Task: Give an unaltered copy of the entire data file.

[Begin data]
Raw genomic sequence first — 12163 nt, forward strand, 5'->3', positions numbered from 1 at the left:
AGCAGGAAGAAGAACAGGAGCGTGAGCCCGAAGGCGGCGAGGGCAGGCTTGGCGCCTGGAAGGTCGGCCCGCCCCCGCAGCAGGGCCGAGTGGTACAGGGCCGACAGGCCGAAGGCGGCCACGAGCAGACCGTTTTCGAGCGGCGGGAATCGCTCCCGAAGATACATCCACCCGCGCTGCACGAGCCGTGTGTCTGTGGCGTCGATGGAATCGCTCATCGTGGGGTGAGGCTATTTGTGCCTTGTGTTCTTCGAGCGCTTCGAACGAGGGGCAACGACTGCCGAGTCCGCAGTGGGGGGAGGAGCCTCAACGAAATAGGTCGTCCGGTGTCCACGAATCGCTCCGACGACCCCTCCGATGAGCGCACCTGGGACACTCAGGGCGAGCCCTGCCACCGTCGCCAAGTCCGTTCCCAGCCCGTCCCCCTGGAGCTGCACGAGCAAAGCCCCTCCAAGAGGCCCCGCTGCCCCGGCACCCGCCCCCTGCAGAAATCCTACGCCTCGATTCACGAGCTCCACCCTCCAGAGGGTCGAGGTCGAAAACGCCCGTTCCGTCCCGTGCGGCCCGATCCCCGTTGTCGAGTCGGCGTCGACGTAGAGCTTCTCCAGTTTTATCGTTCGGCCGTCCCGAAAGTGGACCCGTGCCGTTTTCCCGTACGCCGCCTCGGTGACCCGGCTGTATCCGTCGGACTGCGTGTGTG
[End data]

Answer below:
Raw genomic sequence first — 12163 nt, forward strand, 5'->3', positions numbered from 1 at the left:
AGCAGGAAGAAGAACAGGAGCGTGAGCCCGAAGGCGGCGAGGGCAGGCTTGGCGCCTGGAAGGTCGGCCCGCCCCCGCAGCAGGGCCGAGTGGTACAGGGCCGACAGGCCGAAGGCGGCCACGAGCAGACCGTTTTCGAGCGGCGGGAATCGCTCCCGAAGATACATCCACCCGCGCTGCACGAGCCGTGTGTCTGTGGCGTCGATGGAATCGCTCATCGTGGGGTGAGGCTATTTGTGCCTTGTGTTCTTCGAGCGCTTCGAACGAGGGGCAACGACTGCCGAGTCCGCAGTGGGGGGAGGAGCCTCAACGAAATAGGTCGTCCGGTGTCCACGAATCGCTCCGACGACCCCTCCGATGAGCGCACCTGGGACACTCAGGGCGAGCCCTGCCACCGTCGCCAAGTCCGTTCCCAGCCCGTCCCCCTGGAGCTGCACGAGCAAAGCCCCTCCAAGAGGCCCCGCTGCCCCGGCACCCGCCCCCTGCAGAAATCCTACGCCTCGATTCACGAGCTCCACCCTCCAGAGGGTCGAGGTCGAAAACGCCCGTTCCGTCCCGTGCGGCCCGATCCCCGTTGTCGAGTCGGCGTCGACGTAGAGCTTCTCCAGTTTTATCGTTCGGCCGTCCCGAAAGTGGACCCGTGCCGTTTTCCCGTACGCCGCCTCGGTGACCCGGCTGTATCCGTCGGACTGCGTGTGTG